While that nonsense sorts itself out, though, one thing is certain, if I put the Astagar on a 5/8" base somehow, they will be fine either way. I think I will give one squad a try and see what kind of repositioning the tails are capable of. Watch this space for results.

After all of that, I still havn't said much about the minis, and they should be given a chance to be complimented for certain. 

These are nice, well-executed sculpts and are faithfully and cleanly cast in good metal. There is almost no clean-up needed on these at all. The figure mix, with the gauntletted close combat mini and the carbine-armed troops definitely points to these being well-suited to an assault role, and the heavy weapon could be classified as anything from a rocket launcher to a light machinegun or pulse laser. They seem a pretty usable mux, which is good as I am trying to build an army force around a pack of five miniatures.

Given the paucity of variants I am tempted to get out the greenstuff and enhance them a bit, but truth be told, I doubt I need to. While the odd specialist or high commander might be called for, the rank and file should have sufficient variety in poses and utility in represented gear to do the job. 

Another highly-admired delivery I am going to enjoy painting soon. 

Saturday, December 4, 2010

In which our hero shows some skin

I thought it would be nice to take a little break from obsessively reporting on my 15mm mobilizations, so here's another fantasy football team - my Valkyries.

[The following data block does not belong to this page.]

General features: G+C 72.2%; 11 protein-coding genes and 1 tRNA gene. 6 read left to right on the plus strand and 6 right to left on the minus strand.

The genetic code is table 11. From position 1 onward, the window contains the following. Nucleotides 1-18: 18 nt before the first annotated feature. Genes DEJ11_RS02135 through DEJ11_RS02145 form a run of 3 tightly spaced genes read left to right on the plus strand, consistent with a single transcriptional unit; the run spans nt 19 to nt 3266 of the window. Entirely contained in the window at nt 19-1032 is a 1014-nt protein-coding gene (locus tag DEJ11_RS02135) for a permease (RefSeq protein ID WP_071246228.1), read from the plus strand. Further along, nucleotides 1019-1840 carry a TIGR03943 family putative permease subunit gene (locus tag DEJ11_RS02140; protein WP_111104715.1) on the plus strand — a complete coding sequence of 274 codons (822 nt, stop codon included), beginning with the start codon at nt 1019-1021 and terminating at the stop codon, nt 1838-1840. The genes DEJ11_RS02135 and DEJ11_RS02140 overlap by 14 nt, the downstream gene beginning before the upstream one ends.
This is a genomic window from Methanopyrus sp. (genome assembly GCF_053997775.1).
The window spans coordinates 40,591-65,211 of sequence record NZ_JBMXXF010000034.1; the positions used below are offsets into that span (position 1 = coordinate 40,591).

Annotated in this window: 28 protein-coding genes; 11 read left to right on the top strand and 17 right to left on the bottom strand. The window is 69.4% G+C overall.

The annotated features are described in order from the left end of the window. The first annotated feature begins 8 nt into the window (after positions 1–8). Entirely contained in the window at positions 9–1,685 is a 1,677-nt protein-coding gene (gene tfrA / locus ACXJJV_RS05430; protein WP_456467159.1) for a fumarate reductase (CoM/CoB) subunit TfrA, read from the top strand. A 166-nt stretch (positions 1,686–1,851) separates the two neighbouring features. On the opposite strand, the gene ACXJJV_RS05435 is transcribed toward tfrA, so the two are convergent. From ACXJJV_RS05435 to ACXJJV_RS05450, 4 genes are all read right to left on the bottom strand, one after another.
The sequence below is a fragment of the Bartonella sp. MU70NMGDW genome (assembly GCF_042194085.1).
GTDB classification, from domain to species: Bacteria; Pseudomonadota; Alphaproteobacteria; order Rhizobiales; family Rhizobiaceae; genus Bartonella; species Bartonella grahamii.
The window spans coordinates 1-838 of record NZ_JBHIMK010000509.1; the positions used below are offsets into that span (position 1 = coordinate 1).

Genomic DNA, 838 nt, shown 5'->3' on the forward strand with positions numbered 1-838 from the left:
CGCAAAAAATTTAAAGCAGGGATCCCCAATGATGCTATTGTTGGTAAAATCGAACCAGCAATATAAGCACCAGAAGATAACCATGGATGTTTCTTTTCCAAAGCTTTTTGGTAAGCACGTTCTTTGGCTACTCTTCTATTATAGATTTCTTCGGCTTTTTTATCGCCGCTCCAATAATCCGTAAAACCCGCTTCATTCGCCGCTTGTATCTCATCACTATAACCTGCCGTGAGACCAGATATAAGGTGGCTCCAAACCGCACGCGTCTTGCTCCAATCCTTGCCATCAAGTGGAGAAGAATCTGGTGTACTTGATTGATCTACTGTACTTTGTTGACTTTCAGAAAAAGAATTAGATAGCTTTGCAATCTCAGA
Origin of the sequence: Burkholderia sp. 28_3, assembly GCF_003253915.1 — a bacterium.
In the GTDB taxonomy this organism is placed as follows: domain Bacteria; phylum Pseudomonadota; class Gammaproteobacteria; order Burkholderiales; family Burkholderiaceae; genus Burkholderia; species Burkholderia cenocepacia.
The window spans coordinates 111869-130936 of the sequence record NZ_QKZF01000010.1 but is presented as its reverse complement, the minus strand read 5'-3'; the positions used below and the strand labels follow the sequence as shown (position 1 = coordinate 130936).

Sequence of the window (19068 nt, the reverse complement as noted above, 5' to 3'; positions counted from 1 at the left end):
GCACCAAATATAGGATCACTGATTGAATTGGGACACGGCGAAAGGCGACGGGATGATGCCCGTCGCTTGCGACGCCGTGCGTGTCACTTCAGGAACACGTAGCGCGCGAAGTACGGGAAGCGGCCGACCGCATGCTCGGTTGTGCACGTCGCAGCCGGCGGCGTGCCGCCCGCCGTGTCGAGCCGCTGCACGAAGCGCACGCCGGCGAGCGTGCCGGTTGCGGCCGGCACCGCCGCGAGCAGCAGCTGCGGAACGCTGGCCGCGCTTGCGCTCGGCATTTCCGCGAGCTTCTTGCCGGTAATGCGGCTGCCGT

When I say "my Valkyries" I really do mean mine - as in minis I sculpted in addition to having done the brushwork.

What ever must you think of me now?

Yes, they're immature and basal and pantsless, but they are also cynical.

I kept Phigs going for the better part of four years, and in that time, these ladies were far and away the only release that ever caught on. I'd like to think they were cleverly designed, expertly sculpted, and delivered a much needed new team concept to the fantasy football community.

But no, they're just half-naked chicks in metal thongs.

But then, I knew that at the time. I wanted to try to sculpt something that would actually stand a chance of paying for itself after losing so much on my first few releases. And it worked. I broke even. Huzzah.

I never claimed to have high expectations.

The point of Phigs was never really much more than crowd-sourcing the expense of getting minis I wanted to play with cast. When I lost sight of that and tried for things that might be commercially poignant, the Black Widows and the Multi-part Humans, the whole house of cards fell down as I lost interest and money in large portions. Turns out I really didn't know what people were willing to buy, and I really didn't want to sculpt things I wasn't interested in. I guess I just got lucky with the bare-assed nordic chicks.

So to speak.

Yes, despite their pandering to the lowest common denominator, I do like the minis myself, so you can toss my name into the childish bucket, but they really are good fantasy football minis.

Wednesday, December 1, 2010

In which our hero receives a package from Rebel Minis and is very impressed

Another delivery today, this time a few packs of Rebel Minis' Titan Marines and Titan Marines Heavy Weapons.


I loved these figures at the Rebel Minis website. They looked great, but I honestly expected those remarkable pics to have been the result of deceptively good paintwork or pre-production casts. Not a cynical expectation, simply a realistic one given how these things work - manufacturers want the best painting they can get and the first figures we have to get painted before going live with a release are the master proofs.